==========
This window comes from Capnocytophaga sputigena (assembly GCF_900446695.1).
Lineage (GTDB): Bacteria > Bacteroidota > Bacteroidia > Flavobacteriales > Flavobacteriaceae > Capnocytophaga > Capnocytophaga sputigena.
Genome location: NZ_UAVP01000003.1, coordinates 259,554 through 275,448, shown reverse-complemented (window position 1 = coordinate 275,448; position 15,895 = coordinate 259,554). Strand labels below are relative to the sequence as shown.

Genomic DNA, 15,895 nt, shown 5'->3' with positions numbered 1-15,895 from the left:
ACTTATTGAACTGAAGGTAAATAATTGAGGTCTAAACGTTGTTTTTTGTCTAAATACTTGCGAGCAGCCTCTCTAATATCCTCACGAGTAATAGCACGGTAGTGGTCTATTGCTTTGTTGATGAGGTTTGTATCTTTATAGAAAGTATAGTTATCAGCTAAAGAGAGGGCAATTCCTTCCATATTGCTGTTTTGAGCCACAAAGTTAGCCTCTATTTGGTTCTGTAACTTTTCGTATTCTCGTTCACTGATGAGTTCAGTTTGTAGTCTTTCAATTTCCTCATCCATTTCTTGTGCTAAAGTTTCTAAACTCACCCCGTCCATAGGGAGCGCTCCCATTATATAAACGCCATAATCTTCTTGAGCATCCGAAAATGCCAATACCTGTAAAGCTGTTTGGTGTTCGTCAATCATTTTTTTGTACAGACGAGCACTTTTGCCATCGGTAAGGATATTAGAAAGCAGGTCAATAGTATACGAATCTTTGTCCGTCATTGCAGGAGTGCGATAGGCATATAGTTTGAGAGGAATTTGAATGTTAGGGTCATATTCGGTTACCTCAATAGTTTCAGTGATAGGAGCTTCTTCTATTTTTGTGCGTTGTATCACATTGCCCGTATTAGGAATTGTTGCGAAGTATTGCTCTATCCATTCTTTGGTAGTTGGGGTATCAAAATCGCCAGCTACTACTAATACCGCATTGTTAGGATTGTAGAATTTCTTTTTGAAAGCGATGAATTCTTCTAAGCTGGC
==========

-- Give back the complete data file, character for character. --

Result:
This window comes from Capnocytophaga sputigena (assembly GCF_900446695.1).
Lineage (GTDB): Bacteria > Bacteroidota > Bacteroidia > Flavobacteriales > Flavobacteriaceae > Capnocytophaga > Capnocytophaga sputigena.
Genome location: NZ_UAVP01000003.1, coordinates 259,554 through 275,448, shown reverse-complemented (window position 1 = coordinate 275,448; position 15,895 = coordinate 259,554). Strand labels below are relative to the sequence as shown.

Genomic DNA, 15,895 nt, shown 5'->3' with positions numbered 1-15,895 from the left:
ACTTATTGAACTGAAGGTAAATAATTGAGGTCTAAACGTTGTTTTTTGTCTAAATACTTGCGAGCAGCCTCTCTAATATCCTCACGAGTAATAGCACGGTAGTGGTCTATTGCTTTGTTGATGAGGTTTGTATCTTTATAGAAAGTATAGTTATCAGCTAAAGAGAGGGCAATTCCTTCCATATTGCTGTTTTGAGCCACAAAGTTAGCCTCTATTTGGTTCTGTAACTTTTCGTATTCTCGTTCACTGATGAGTTCAGTTTGTAGTCTTTCAATTTCCTCATCCATTTCTTGTGCTAAAGTTTCTAAACTCACCCCGTCCATAGGGAGCGCTCCCATTATATAAACGCCATAATCTTCTTGAGCATCCGAAAATGCCAATACCTGTAAAGCTGTTTGGTGTTCGTCAATCATTTTTTTGTACAGACGAGCACTTTTGCCATCGGTAAGGATATTAGAAAGCAGGTCAATAGTATACGAATCTTTGTCCGTCATTGCAGGAGTGCGATAGGCATATAGTTTGAGAGGAATTTGAATGTTAGGGTCATATTCGGTTACCTCAATAGTTTCAGTGATAGGAGCTTCTTCTATTTTTGTGCGTTGTATCACATTGCCCGTATTAGGAATTGTTGCGAAGTATTGCTCTATCCATTCTTTGGTAGTTGGGGTATCAAAATCGCCAGCTACTACTAATACCGCATTGTTAGGATTGTAGAATTTCTTTTTGAAAGCGATGAATTCTTCTAAGCTGGC